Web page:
Los Demiurgos

In Brief

Cracking along on his feet, tapping shells and sand with his cane, Stephen thinks, "Sounds solid: made by the mallet of Los Demiurgos. Am I walking into eternity along Sandymount strand?" The eternal principles here are supplied by William Blake, who conceived of "Los, the creator" as the earthly form of one of the Four Zoas (the primal faculties), and by Plato, who conceived of a δημιουργός (demiourgos) or "creator" that fashioned the visible world. Stephen's idea of "walking into eternity" was probably directly inspired by reading Blake.

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Timaeus, in Plato's dialogue of the same name, says that a demiurge formed the world that we see about us. This deity acts from benevolent intentions in the Timaeus, fashioning the cosmos to be as good "as possible" (30b), as much like the eternal Ideas as "necessity" will allow (47e-48a). Later Gnostic works, by contrast, depicted the Demiurge as a demon whose creative work is evil, trapping mankind within the realm of matter. The Platonic position, it should be noted, is much closer to the Christian view that the world was made by a beneficent Creator who found his work to be "good."

Blake's Los, mentioned in The Book of Urizen, The Book of Los, America a Prophecy, Europe a Prophecy (all mid-1790s), and Jerusalem (1804-20), is also a creator, and like the Demiurge he inhabits an intermediary plane between the visible and eternal worlds. He is the fallen human form of Urthona, one of the Four Zoas. Blake represents him as a smith beating his hammer on an anvil (associated with the beating of the human heart) and blowing the fire with large bellows (associated with the lungs). He creates life, sexual reproduction, and consciousness, and as the begetter of Adam he originates the line of biblical patriarchs and prophets.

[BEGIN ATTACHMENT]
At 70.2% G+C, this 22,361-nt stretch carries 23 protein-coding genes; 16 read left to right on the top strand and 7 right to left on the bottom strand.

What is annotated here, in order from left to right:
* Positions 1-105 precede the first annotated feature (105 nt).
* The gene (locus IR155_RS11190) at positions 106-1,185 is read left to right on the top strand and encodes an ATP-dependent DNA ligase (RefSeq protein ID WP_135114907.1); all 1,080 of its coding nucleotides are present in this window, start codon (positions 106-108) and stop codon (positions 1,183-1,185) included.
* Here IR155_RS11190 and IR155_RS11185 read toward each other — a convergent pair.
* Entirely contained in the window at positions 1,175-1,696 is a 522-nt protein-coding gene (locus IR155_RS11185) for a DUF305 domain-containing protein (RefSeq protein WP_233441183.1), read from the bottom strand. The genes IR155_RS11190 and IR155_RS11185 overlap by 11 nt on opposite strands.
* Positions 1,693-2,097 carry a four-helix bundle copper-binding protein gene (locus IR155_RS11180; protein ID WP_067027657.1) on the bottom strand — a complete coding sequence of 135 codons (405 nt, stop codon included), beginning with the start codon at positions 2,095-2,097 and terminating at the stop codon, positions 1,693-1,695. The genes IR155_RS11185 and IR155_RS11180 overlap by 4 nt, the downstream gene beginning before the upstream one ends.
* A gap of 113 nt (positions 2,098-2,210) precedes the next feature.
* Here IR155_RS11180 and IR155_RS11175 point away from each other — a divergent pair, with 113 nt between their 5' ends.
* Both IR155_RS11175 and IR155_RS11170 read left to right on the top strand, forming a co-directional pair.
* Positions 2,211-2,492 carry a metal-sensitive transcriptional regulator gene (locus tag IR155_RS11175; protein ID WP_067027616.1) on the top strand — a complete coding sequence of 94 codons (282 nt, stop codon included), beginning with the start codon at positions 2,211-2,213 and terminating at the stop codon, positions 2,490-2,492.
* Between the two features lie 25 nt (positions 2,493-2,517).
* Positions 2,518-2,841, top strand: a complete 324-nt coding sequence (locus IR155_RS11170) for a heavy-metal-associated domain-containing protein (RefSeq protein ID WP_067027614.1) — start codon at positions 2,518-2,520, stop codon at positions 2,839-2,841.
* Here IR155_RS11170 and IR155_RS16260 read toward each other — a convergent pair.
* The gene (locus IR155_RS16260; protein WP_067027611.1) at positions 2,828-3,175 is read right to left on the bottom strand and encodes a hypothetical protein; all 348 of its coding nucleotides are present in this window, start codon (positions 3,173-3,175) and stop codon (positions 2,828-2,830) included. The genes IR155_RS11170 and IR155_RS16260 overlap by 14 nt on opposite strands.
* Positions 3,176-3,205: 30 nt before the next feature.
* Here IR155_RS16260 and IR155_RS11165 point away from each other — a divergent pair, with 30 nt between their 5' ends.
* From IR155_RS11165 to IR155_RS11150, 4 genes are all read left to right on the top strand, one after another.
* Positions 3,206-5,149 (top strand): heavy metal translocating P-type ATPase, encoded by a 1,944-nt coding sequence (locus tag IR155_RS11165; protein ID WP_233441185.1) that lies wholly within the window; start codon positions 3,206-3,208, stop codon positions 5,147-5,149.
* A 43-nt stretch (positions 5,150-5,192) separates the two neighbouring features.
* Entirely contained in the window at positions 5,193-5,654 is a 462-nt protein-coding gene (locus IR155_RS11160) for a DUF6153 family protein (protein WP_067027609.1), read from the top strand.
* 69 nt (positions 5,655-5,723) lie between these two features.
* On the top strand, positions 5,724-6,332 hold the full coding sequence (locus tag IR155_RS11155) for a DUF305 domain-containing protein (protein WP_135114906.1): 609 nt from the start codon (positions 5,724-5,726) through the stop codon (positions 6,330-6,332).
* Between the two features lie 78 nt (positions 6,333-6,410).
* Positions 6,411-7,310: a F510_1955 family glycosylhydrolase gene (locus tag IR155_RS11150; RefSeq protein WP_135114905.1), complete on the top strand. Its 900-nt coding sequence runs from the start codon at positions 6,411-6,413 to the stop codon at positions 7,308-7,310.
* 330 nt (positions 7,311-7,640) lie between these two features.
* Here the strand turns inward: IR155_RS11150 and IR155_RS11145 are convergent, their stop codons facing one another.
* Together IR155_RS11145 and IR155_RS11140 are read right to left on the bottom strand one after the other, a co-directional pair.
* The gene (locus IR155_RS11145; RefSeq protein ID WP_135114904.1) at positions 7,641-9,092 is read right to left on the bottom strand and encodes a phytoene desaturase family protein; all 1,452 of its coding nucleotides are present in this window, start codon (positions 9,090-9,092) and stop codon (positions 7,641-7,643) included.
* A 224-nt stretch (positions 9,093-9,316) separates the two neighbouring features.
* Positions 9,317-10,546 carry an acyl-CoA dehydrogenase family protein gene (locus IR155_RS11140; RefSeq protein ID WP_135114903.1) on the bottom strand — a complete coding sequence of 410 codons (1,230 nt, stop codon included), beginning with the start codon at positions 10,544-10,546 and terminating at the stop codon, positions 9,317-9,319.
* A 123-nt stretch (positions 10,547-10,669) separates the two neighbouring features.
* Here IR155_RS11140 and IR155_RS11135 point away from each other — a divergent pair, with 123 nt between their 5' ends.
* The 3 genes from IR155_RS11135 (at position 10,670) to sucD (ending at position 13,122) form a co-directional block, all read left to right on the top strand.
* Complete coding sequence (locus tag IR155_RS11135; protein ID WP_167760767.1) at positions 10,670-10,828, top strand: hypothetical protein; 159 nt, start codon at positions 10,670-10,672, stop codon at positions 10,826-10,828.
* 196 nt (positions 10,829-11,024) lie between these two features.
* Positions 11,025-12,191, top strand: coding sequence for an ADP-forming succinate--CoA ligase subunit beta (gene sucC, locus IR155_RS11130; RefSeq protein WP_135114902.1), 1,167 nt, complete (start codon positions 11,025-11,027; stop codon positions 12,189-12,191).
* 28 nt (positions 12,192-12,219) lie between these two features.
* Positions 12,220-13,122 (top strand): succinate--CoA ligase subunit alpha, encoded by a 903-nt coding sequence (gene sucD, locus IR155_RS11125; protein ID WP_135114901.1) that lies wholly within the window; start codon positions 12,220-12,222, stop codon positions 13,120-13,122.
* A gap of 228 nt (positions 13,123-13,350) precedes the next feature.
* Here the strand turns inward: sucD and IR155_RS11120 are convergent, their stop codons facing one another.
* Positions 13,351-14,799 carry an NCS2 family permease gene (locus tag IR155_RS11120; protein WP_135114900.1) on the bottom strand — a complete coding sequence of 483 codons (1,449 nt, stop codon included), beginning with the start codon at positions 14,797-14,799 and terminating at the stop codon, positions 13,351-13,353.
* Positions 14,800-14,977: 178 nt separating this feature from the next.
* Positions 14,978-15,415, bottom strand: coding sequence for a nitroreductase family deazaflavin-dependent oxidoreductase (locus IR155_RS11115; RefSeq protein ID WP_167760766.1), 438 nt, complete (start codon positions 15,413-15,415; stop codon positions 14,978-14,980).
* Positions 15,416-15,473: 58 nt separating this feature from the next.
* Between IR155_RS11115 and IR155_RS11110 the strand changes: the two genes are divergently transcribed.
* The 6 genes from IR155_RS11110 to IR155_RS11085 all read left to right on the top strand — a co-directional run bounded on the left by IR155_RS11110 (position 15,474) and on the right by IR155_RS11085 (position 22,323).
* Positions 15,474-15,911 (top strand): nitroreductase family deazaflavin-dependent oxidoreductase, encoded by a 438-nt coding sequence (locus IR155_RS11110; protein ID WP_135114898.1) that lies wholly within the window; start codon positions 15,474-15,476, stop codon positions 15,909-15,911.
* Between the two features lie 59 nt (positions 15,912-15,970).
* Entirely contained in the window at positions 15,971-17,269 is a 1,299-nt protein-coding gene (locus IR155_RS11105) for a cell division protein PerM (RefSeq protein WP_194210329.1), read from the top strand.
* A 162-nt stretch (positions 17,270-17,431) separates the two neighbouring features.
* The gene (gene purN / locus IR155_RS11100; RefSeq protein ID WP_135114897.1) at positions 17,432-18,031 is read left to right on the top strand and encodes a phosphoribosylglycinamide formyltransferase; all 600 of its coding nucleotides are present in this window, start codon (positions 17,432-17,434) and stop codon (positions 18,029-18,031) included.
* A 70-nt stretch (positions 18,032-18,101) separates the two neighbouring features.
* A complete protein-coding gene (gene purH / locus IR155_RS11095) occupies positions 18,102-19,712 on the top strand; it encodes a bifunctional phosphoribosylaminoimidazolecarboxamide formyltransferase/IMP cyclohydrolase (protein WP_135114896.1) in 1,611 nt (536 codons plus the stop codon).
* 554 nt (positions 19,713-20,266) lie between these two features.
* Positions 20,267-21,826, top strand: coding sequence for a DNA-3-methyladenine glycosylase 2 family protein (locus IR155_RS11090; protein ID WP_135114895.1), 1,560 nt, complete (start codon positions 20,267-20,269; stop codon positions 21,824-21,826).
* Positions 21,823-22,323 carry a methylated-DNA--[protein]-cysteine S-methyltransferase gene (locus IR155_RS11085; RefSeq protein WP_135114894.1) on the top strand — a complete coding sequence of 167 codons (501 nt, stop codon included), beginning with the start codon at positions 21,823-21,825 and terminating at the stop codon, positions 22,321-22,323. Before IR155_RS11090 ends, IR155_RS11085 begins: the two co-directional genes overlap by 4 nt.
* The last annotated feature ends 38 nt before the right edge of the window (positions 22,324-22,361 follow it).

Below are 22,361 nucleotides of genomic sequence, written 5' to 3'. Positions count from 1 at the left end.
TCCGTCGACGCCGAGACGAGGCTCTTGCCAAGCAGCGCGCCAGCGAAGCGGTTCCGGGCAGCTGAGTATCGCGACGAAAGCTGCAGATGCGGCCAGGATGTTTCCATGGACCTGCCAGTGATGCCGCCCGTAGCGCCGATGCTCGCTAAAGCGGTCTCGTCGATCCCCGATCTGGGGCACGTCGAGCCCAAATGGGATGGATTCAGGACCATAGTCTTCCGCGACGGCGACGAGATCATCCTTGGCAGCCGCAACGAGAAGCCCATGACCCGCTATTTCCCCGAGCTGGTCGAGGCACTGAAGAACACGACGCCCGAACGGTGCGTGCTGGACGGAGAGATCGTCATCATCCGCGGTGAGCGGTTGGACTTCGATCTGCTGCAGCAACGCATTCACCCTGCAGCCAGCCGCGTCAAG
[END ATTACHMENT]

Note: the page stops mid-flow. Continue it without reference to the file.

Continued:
Thornton notes that, in a 1912 lecture, Joyce referred almost verbatim to a characterization of Los in yet another of Blake's works, Milton (1804-10): "For every Space larger than a red globule of Man's blood / Is visionary, and is created by the Hammer of Los." And, indeed, Stephen seems to be regarding the work of Los in Proteus as an occasion for "visionary" enlightenment, just as he drew on the works of Jakob Boehme and George Berkeley to read the sights of the seashore as "signatures" or "signs" of noumenal reality.

It is hard to know how many of Blake's works Joyce may be drawing on, but the lecture suggests that at the very least he was thinking of Milton. That work seems to have supplied Stephen with his idea of walking into eternity, which follows hard upon the mention of Los. Blake describes how Milton entered him through his left foot: "And all this Vegetable World appear'd on my left Foot / As a bright sandal form'd immortal of precious stones & gold. / I stoop'd down & bound it on to walk forward thro' Eternity" (I, plate 21).

Blake also connects Los with a large pair of compasses, suggesting the architectonic work of drafting the plan of creation. In a famous plate, he represented Urizen as the Ancient of Days extending an opened compass into the dark void beneath him. Urizen and Los are opponents in Blake's early works, each trapping the other within a human body. Does their opposition (constructed as a binary of reason and imagination, repression and revolution, denial of human passions and gratification of them) somehow reinstantiate the ancient debate about the goodness or evil of the created world? Gifford notes that, "in Gnostic theory and Theosophy," the Demiurge was called "the architect of the world."

These debates do not surface in Stephen's thoughts, but they do beg the question of how he may conceive the "Demiurgos": is it a force for repression and ignorance, or for liberation and insight? No certain conclusions can be drawn from such brief utterances, but Stephen's belief that he can access eternity through the created world does not seem to bespeak a Gnostic sensibility. It associates him instead with the view articulated by Plato—and, later, by the early Christians—that the Creation is good.

JH 2015
Los with his hammer, in The Book of Urizen (1794), copy G, held in the Library of Congress.
Los in his smithy with compass, hammer, and bellows, tormented by his Spectre, in Jerusalem (1821), copy E, held in the Yale Center for British Art. Source: Wikimedia Commons.
Los with hammer and compass in Plate 10 of Jerusalem.